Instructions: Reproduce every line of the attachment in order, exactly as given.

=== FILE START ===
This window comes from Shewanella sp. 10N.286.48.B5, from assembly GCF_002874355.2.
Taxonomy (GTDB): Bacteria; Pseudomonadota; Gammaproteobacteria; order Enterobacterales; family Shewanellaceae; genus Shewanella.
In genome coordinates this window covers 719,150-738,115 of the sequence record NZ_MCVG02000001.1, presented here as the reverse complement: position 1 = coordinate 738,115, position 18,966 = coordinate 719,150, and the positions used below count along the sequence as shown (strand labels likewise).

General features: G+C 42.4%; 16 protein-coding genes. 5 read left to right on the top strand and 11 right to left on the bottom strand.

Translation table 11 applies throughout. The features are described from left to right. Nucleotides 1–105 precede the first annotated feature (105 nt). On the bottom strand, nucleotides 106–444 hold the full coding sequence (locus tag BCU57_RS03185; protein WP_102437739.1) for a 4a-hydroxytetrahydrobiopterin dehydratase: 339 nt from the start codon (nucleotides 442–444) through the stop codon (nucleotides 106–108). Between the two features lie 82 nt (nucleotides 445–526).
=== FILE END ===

This window comes from Shewanella sp. 10N.286.48.B5, from assembly GCF_002874355.2.
Taxonomy (GTDB): Bacteria; Pseudomonadota; Gammaproteobacteria; order Enterobacterales; family Shewanellaceae; genus Shewanella.
In genome coordinates this window covers 719,150-738,115 of the sequence record NZ_MCVG02000001.1, presented here as the reverse complement: position 1 = coordinate 738,115, position 18,966 = coordinate 719,150, and the positions used below count along the sequence as shown (strand labels likewise).

General features: G+C 42.4%; 16 protein-coding genes. 5 read left to right on the top strand and 11 right to left on the bottom strand.

Translation table 11 applies throughout. The features are described from left to right. Nucleotides 1–105 precede the first annotated feature (105 nt). On the bottom strand, nucleotides 106–444 hold the full coding sequence (locus tag BCU57_RS03185; protein WP_102437739.1) for a 4a-hydroxytetrahydrobiopterin dehydratase: 339 nt from the start codon (nucleotides 442–444) through the stop codon (nucleotides 106–108). Between the two features lie 82 nt (nucleotides 445–526).